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[adverb rath -er, rah-th er; interjection rath -ur, rah-th ur] /adverb ˈræð ər, ˈrɑ ðər; interjection ˈræðˈɜr, ˈrɑˈðɜr/
in a measure; to a certain extent; somewhat:
rather good.
in some degree:
I rather thought you would regret it.
more properly or justly; with better reason:
The contrary is rather to be supposed.
sooner; more readily or willingly:
to die rather than yield.
more properly or correctly speaking; more truly:
He is a painter or, rather, a watercolorist.
on the contrary:
It's not generosity, rather self-interest.
rather than, instead of: Tutoring is provided by older students rather than teachers.
Rather than complain, you should try to make changes.
Chiefly British. emphatically yes; assuredly; without doubt:
Is the book worth reading?Rather!
had / would rather, to prefer that or to:
I had much rather we not stay. We would rather go for dinner after the show.
Compare soon (def 8).
Origin of rather
before 900; Middle English; Old English hrathor, comparative of hræth quick, rathe


[reyth] /reɪð/
Archaic. growing, blooming, or ripening early in the year or season.
Also, rath
[rath] /ræθ/ (Show IPA)
before 900; Middle English; Old English hræth, hræd quick, active; cognate with Dutch rad, Old Norse hrathr
Related forms
rathely, adverb
ratheness, noun Unabridged
Based on the Random House Dictionary, © Random House, Inc. 2018.
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Examples from the Web for rather
Contemporary Examples
Historical Examples
  • Had you rather witness the sports of the gymnasia than the works of artists?

    Philothea Lydia Maria Child
  • rather gain one prize from the Choragus than ten from the Gymnasiarch.

    Philothea Lydia Maria Child
  • "He said he was poor," urged Billy, who had been rather taken with the ease of Arledge's manner.

    The Spenders Harry Leon Wilson
  • Mrs. Rushton was sitting at her work, in rather a disconsolate frame of mind.

    Brave and Bold Horatio Alger
  • He sat down, rather discontented, and resumed the current of his reflections.

    Brave and Bold Horatio Alger
British Dictionary definitions for rather


adverb (in senses 1-4, not used with a negative)
relatively or fairly; somewhat: it's rather dull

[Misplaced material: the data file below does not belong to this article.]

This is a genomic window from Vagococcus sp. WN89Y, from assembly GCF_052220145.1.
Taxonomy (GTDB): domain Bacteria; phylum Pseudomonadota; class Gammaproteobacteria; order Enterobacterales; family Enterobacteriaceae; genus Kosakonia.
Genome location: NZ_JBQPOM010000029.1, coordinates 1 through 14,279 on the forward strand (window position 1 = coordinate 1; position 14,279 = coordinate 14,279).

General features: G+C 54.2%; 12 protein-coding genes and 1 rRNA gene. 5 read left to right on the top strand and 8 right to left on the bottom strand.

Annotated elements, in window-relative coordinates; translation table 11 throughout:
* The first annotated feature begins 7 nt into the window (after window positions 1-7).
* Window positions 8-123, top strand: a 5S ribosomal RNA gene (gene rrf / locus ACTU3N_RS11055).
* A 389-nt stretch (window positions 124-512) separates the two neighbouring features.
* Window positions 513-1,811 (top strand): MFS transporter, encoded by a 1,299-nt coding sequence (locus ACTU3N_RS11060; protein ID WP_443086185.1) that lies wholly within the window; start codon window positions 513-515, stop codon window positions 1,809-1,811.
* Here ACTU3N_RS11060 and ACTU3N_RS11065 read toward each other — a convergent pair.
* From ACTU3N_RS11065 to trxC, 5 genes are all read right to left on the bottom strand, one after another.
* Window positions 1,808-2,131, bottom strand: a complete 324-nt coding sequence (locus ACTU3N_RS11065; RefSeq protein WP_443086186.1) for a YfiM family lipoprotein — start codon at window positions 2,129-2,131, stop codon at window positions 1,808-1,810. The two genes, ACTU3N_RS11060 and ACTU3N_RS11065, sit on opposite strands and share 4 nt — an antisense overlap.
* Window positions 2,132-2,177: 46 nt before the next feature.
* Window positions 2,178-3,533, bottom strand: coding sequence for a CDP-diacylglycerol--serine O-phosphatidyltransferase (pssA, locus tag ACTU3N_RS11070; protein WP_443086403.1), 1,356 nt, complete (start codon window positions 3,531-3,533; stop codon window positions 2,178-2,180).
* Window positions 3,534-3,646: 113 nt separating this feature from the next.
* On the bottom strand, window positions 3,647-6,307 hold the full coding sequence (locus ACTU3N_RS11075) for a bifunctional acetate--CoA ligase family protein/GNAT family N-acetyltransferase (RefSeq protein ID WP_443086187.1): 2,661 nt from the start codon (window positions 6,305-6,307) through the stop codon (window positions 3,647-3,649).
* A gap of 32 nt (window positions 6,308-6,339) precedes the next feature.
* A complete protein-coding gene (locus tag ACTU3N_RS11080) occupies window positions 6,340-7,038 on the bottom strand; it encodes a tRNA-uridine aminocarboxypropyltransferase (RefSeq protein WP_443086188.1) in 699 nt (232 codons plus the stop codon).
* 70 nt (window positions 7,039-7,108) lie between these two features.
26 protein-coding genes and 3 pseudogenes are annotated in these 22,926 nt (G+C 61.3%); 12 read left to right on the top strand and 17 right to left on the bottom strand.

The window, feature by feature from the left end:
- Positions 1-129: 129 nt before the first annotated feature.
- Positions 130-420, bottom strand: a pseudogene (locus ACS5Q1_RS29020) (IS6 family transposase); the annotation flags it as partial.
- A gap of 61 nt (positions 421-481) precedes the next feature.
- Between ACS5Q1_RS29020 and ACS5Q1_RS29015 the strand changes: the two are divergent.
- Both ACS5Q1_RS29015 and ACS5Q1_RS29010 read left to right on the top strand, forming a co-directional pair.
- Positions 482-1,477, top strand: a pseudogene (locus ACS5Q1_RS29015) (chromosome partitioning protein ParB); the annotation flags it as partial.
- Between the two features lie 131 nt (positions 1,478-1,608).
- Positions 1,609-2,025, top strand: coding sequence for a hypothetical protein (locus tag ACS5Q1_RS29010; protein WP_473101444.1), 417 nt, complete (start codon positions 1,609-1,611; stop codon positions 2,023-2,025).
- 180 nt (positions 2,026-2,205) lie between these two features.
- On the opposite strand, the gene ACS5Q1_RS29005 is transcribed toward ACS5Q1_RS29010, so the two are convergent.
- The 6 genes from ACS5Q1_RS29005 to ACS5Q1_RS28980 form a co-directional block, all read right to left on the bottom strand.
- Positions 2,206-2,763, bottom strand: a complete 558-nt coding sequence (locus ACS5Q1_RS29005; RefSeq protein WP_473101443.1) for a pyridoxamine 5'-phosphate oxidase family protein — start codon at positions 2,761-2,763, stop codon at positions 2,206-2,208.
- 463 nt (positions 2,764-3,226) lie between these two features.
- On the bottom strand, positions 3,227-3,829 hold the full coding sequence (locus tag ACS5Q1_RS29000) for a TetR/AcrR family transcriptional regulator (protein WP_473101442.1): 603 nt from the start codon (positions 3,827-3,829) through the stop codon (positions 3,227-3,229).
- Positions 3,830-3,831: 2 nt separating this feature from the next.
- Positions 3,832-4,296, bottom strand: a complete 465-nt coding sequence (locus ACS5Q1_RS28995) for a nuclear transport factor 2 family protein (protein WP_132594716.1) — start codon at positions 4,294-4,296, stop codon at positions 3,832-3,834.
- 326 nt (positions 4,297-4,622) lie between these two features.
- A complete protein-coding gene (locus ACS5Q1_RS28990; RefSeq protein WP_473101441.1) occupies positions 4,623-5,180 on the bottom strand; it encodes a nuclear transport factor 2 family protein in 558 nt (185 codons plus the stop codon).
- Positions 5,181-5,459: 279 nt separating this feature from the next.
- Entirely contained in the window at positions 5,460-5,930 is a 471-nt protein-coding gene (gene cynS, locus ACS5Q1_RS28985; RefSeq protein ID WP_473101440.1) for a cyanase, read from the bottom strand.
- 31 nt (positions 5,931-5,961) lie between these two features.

to a significant or noticeable extent; quite: she's rather pretty
to a limited extent or degree: I rather thought that was the case
with better or more just cause: this text is rather to be deleted than rewritten
more readily or willingly; sooner: I would rather not see you tomorrow
sentence connector
on the contrary: it's not cold. Rather, it's very hot indeed
sentence substitute (ˈrɑːˈðɜː)
an expression of strong affirmation, often in answer to a question: Is it worth seeing? Rather!
Usage note
Both would and had are used with rather in sentences such as I would rather (or had rather) go to the film than to the play. Had rather is less common and is now widely regarded as slightly old-fashioned
Word Origin
Old English hrathor comparative of hræthready, quick; related to Old Norse hrathr


adjective (archaic or literary)
blossoming or ripening early in the season
eager or prompt
Word Origin
Old English hrathe; related to Old High German hrado, Old Norse hrathr
Collins English Dictionary - Complete & Unabridged 2012 Digital Edition
© William Collins Sons & Co. Ltd. 1979, 1986 © HarperCollins
Publishers 1998, 2000, 2003, 2005, 2006, 2007, 2009, 2012
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Word Origin and History for rather

Old English hraþor "more quickly, earlier, sooner," also "more readily," comparative of hraþe, hræþe "quickly, hastily, promptly, readily, immediately," which is related to hræð "quick, nimble, prompt, ready," from Proto-Germanic *khratha- (cf. Old Norse hraðr, Old High German hrad), from PIE *kret- "to shake." The base form rathe was obsolete by 18c. except in poetry (Tennyson); superlative rathest fell from use by 17c. Meaning "more willingly" is recorded from c.1300; sense of "more truly" is attested from late 14c.

The rather lambes bene starved with cold
[Spenser, "The Shepheardes Calender" (Februarie), 1579]

Online Etymology Dictionary, © 2010 Douglas Harper
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Idioms and Phrases with rather


see: had rather
The American Heritage® Idioms Dictionary
Copyright © 2002, 2001, 1995 by Houghton Mifflin Company. Published by Houghton Mifflin Company.
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